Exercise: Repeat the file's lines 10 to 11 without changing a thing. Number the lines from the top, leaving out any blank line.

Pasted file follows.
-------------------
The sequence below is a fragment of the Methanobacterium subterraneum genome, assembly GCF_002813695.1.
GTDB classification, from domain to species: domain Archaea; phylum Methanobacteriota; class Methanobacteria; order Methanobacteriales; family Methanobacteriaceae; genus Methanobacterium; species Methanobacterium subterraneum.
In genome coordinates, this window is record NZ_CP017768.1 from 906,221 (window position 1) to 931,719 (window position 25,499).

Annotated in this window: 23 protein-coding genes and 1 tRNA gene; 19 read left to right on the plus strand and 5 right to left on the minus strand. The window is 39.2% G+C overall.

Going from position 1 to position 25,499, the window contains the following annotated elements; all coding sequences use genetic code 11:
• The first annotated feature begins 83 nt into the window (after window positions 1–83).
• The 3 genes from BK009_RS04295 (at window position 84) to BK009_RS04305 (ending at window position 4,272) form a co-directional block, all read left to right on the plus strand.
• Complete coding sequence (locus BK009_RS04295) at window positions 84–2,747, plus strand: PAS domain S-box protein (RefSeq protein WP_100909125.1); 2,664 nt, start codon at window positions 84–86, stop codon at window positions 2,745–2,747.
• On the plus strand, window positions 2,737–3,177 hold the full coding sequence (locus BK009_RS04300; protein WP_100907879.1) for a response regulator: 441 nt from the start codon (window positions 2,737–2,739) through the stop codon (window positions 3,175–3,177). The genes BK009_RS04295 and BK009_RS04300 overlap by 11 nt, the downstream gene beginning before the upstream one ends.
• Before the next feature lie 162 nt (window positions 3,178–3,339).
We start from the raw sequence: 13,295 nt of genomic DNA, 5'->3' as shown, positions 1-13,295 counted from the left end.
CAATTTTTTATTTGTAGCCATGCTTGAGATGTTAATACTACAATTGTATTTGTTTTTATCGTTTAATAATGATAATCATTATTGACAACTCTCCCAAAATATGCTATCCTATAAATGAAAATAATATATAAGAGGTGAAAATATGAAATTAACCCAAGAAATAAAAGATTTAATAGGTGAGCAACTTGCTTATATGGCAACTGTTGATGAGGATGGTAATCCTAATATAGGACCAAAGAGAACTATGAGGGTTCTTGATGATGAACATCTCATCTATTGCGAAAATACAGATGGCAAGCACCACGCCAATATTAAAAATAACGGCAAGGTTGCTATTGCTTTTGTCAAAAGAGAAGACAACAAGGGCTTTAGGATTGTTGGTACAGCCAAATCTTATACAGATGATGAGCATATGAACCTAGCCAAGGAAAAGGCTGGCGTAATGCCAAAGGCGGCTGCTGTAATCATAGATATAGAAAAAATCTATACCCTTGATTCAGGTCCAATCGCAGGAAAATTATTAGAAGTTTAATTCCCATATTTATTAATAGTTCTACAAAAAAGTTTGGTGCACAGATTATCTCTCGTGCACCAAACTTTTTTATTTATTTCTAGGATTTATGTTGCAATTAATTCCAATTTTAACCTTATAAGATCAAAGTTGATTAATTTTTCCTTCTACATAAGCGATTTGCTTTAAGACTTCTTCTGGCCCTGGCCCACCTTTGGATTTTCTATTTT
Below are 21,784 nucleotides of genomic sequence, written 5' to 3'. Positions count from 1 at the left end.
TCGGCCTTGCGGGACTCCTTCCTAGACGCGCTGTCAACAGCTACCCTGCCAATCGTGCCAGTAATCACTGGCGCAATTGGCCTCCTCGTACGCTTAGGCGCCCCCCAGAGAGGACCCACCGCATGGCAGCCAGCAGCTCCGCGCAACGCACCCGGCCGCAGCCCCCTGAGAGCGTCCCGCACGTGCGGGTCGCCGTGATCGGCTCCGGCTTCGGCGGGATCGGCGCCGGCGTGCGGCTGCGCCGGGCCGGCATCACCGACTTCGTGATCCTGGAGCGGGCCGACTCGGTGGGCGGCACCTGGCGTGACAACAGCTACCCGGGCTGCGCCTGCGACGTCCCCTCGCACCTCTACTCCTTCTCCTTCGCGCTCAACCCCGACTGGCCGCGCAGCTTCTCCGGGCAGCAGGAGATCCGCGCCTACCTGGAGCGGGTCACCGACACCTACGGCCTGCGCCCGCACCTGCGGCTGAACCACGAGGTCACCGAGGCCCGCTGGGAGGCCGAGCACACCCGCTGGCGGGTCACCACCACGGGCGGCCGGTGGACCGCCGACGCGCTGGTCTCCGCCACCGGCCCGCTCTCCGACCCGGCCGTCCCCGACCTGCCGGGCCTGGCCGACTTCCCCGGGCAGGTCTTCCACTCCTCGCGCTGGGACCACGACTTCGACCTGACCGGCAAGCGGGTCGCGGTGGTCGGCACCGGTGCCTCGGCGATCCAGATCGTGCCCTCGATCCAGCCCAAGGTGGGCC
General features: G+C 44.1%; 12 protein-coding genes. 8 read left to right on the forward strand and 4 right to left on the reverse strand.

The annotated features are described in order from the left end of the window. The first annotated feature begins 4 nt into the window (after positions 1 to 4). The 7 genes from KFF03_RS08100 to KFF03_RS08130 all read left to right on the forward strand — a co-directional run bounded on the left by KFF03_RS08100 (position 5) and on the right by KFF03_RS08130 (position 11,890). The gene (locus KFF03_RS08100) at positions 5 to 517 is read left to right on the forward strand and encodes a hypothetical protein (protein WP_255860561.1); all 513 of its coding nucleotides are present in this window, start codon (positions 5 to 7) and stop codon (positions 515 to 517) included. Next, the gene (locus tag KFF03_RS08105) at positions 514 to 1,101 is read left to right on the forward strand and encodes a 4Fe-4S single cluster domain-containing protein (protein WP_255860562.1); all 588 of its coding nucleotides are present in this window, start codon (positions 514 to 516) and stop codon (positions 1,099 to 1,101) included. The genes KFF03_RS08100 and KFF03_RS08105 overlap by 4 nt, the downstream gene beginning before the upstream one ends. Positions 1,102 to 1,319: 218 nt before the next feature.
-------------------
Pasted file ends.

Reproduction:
• Before the next feature lie 162 nt (window positions 3,178–3,339).
We start from the raw sequence: 13,295 nt of genomic DNA, 5'->3' as shown, positions 1-13,295 counted from the left end.